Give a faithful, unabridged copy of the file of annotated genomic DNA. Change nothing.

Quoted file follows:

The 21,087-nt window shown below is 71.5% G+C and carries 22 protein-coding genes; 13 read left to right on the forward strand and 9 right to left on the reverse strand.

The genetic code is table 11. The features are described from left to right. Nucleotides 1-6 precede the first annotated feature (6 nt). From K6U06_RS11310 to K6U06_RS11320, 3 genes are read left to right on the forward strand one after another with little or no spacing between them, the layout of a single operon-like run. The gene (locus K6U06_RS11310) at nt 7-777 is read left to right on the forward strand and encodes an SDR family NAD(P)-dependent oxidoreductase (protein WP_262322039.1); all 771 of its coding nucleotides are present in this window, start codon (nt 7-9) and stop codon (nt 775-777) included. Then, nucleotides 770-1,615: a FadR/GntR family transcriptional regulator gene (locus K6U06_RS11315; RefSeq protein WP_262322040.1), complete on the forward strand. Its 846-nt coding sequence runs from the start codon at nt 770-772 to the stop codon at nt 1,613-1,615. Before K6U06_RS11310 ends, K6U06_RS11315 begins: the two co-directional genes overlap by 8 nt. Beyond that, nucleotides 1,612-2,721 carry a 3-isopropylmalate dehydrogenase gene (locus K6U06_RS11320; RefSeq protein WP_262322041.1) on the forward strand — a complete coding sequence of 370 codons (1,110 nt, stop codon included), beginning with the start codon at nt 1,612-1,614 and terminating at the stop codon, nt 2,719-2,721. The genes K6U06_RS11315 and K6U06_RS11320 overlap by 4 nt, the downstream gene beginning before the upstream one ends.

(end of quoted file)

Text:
The 21,087-nt window shown below is 71.5% G+C and carries 22 protein-coding genes; 13 read left to right on the forward strand and 9 right to left on the reverse strand.

The genetic code is table 11. The features are described from left to right. Nucleotides 1-6 precede the first annotated feature (6 nt). From K6U06_RS11310 to K6U06_RS11320, 3 genes are read left to right on the forward strand one after another with little or no spacing between them, the layout of a single operon-like run. The gene (locus K6U06_RS11310) at nt 7-777 is read left to right on the forward strand and encodes an SDR family NAD(P)-dependent oxidoreductase (protein WP_262322039.1); all 771 of its coding nucleotides are present in this window, start codon (nt 7-9) and stop codon (nt 775-777) included. Then, nucleotides 770-1,615: a FadR/GntR family transcriptional regulator gene (locus K6U06_RS11315; RefSeq protein WP_262322040.1), complete on the forward strand. Its 846-nt coding sequence runs from the start codon at nt 770-772 to the stop codon at nt 1,613-1,615. Before K6U06_RS11310 ends, K6U06_RS11315 begins: the two co-directional genes overlap by 8 nt. Beyond that, nucleotides 1,612-2,721 carry a 3-isopropylmalate dehydrogenase gene (locus K6U06_RS11320; RefSeq protein WP_262322041.1) on the forward strand — a complete coding sequence of 370 codons (1,110 nt, stop codon included), beginning with the start codon at nt 1,612-1,614 and terminating at the stop codon, nt 2,719-2,721. The genes K6U06_RS11315 and K6U06_RS11320 overlap by 4 nt, the downstream gene beginning before the upstream one ends.